This batch used Rit dyes in Rose, Sunshine Yellow, and Golden Orange. A lot of dye purists don’t like Rit, because it is an all-purpose dye ready to add color to any type of fiber. It’s a simplified explanation, but this basically means that if you are dyeing cotton, the portion of the dye which would also dye wool isn’t being used and will get flushed down the drain and wasted. I get over this problem very simply. Every time I dye a warp, I also dye a small batch of wool roving, and usually a piece of silk fabric, too!
For a great roving that’s great to have on hand, click here for Shep’s Merino Roving, available over Amazon.
The warp threads are generally cotton or linen or rayon, which are cellulose fibers. The wool and the silk use the portion of the “union dye” that’s for protein fibers. When I’m done, I reserve the liquid and dye at least one more batch of fabric, using as much of the color as possible before declaring the dye bath “exhausted.” I love Rit. It’s easy to find, comes in great colors which can be mixed together, has the option of a liquid form or a powdered form, and can be purchased with ease online.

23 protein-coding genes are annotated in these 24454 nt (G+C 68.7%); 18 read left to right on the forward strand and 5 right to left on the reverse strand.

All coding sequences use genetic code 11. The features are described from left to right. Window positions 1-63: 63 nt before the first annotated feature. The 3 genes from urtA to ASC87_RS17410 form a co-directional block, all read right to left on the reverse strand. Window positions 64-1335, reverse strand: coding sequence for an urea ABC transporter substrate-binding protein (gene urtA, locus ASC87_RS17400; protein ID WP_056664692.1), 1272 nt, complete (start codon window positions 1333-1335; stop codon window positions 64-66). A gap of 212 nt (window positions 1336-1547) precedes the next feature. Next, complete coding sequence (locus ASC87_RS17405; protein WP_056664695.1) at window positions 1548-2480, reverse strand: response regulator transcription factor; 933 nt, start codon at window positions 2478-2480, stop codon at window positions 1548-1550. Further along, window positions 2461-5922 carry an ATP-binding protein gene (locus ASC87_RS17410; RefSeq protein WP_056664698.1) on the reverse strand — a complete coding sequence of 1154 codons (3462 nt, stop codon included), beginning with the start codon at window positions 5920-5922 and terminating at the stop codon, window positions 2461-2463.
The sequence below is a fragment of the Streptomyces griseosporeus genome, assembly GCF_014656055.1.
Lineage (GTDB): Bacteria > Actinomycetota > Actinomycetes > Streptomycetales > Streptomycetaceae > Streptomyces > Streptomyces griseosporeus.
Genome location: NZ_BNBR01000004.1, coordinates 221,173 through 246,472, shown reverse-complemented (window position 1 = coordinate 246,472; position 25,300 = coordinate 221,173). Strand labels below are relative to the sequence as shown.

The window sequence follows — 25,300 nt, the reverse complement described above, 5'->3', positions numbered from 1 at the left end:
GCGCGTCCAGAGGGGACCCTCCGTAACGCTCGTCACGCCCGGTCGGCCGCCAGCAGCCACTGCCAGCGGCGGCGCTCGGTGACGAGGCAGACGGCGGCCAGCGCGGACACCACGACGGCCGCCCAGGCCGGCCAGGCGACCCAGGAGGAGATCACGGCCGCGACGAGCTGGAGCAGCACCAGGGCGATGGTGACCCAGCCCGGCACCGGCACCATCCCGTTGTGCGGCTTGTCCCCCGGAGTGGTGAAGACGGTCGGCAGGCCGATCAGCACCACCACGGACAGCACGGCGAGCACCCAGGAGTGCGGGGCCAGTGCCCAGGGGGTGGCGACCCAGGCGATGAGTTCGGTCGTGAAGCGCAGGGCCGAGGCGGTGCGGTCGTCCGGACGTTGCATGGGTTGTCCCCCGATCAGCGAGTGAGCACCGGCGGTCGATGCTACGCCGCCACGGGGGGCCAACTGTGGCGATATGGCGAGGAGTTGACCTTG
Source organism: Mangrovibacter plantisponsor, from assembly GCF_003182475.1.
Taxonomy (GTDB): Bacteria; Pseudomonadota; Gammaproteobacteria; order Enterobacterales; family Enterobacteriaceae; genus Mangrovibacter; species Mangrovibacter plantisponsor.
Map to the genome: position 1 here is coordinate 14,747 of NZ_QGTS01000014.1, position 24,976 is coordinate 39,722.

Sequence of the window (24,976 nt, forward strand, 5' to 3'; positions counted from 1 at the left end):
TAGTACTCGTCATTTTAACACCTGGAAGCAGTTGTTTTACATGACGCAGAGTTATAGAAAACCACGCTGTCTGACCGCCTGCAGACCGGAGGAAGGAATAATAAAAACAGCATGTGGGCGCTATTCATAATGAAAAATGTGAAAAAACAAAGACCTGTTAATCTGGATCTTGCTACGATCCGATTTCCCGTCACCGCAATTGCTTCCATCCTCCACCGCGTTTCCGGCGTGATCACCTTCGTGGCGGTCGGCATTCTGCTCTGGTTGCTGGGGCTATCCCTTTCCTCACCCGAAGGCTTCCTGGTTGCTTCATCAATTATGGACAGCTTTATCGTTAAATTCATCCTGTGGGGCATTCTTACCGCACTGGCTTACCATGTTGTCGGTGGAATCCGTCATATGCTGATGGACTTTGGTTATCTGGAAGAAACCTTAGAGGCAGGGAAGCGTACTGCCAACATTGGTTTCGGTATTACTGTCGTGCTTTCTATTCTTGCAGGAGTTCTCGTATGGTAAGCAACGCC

If you don’t want to use RIT, a fiber reactive dye will work with this method as well. You will need soda ash fixative, and I recommend that you only use it for cellulose products. (No wool roving in this batch, which won’t take the dye well and the fibers can be harmed with soda ash.
Place the pan into the oven and bake at about 220 degrees Fahrenheit for about an hour. A little longer doesn’t hurt, but don’t bake the poor fibers all day in there. When done, pull out the pan and use tongs or a rubber-gloved hand and carefully remove the fibers into the sink for rinsing. Try to reserve the liquid in the pan. There is almost certainly another round of dyeing to be done with that, sometimes revealing an entirely different tone! Rinse your fibers in the sink, carefully not disturbing it too much which can cause tangling in the warp threads or felting in the roving. Use the hottest water you can stand. The yarn just came out of a hot oven, and sudden exposure to cold water can shock and damage the fibers.
After rinsing, hang the fibers over the shower head, over a doorknob with a pan on the floor to catch drips,
or over a balcony outside. Don’t drip on the neighbors, if you live in a multi-story apartment.
When I dye a batch of warp like this, I often layer it with some wool roving. I love to see how the color it picks up is just slightly different. Dyed at the very same time, with the very same batch of dye, it shows how the different fibers react differently to the dye. If I happen to have some undyed silk habotai fabric lying around, I’ll put a piece of it on top of the layers of fiber and dye it, too. It never gets old, seeing the serendipitous patterns that show up.